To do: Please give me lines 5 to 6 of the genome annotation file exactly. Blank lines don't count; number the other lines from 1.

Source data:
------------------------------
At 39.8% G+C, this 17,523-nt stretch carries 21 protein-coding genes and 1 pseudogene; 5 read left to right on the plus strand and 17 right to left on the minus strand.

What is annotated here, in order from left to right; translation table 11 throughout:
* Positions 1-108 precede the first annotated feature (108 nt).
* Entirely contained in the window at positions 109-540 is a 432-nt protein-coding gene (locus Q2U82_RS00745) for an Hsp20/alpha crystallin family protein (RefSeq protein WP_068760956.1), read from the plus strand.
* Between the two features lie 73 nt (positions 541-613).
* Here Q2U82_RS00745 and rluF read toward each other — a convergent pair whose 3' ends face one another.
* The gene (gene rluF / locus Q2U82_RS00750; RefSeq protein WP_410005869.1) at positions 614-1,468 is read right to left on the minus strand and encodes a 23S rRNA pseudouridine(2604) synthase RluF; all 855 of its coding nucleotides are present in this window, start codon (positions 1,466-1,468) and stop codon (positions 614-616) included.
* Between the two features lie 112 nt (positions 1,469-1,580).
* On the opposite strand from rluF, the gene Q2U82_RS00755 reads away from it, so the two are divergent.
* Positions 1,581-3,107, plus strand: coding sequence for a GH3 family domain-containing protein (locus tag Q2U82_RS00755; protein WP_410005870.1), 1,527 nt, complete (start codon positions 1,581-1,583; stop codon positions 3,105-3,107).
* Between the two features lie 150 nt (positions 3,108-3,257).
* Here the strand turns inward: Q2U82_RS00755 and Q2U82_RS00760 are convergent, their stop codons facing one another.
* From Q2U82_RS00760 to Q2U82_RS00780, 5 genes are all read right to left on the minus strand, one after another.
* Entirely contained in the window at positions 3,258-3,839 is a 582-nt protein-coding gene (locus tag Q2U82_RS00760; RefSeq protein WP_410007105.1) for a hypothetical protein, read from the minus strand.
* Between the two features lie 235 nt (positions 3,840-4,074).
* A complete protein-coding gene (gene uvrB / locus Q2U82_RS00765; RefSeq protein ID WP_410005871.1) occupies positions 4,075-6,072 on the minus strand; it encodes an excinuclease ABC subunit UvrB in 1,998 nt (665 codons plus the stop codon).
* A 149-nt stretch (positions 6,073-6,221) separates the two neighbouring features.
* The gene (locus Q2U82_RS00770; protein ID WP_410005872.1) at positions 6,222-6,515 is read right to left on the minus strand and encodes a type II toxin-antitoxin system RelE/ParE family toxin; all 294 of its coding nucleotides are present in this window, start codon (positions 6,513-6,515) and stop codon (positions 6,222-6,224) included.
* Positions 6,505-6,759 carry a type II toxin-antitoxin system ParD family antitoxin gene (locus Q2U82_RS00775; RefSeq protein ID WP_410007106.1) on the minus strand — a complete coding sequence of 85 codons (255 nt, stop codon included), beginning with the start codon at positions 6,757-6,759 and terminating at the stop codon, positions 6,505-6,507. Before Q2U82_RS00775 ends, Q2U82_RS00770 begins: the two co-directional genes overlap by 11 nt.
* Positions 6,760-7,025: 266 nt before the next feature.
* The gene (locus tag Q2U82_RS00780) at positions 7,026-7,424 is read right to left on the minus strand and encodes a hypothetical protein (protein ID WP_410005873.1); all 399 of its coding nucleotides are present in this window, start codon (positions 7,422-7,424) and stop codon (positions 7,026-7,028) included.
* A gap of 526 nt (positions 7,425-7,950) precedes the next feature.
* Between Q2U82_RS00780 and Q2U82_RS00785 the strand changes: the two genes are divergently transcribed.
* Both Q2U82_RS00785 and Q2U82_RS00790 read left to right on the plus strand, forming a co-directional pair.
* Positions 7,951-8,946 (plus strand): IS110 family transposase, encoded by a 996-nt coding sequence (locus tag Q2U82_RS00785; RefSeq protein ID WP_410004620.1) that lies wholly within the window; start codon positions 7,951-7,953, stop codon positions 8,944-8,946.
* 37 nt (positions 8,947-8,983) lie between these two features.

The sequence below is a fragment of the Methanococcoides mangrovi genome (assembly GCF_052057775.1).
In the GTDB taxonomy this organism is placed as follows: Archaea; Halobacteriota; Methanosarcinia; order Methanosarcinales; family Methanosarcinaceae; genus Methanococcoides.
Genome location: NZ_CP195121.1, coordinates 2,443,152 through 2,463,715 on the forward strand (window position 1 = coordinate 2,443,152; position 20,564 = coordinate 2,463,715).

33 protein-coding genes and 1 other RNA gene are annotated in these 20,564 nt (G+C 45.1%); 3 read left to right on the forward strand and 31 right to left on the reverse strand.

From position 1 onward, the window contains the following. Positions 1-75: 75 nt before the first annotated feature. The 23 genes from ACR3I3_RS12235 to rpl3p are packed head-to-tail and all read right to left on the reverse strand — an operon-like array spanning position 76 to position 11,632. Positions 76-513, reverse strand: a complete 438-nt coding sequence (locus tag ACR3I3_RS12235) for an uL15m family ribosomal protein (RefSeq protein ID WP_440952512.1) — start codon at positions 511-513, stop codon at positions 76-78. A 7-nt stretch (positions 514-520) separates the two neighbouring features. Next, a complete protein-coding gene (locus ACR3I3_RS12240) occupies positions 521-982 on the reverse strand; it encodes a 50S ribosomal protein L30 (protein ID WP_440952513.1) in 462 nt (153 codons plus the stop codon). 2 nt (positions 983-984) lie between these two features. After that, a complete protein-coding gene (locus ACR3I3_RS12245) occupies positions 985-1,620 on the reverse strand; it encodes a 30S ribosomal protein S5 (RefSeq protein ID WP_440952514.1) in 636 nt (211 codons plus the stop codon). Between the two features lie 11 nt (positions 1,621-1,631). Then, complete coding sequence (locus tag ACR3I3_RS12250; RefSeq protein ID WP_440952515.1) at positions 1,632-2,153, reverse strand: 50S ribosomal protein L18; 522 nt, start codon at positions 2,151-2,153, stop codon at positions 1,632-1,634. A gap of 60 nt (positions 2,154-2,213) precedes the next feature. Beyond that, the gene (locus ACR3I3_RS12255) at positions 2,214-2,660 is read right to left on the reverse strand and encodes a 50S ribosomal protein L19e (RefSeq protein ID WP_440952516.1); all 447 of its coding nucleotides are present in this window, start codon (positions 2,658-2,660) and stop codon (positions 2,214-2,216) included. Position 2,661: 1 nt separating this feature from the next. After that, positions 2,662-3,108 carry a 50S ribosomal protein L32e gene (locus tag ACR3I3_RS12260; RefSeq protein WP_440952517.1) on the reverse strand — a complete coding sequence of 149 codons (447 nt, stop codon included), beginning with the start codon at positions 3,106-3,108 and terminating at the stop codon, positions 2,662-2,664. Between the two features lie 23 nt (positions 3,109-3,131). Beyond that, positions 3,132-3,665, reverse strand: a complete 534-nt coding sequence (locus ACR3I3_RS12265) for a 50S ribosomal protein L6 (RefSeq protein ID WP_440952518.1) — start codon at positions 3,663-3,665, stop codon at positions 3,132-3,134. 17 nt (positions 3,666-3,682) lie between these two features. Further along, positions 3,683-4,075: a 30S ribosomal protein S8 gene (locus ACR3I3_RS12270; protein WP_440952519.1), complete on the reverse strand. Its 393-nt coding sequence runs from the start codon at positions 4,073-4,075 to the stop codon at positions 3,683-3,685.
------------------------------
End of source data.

* Between the two features lie 73 nt (positions 541-613).
* Here Q2U82_RS00745 and rluF read toward each other — a convergent pair whose 3' ends face one another.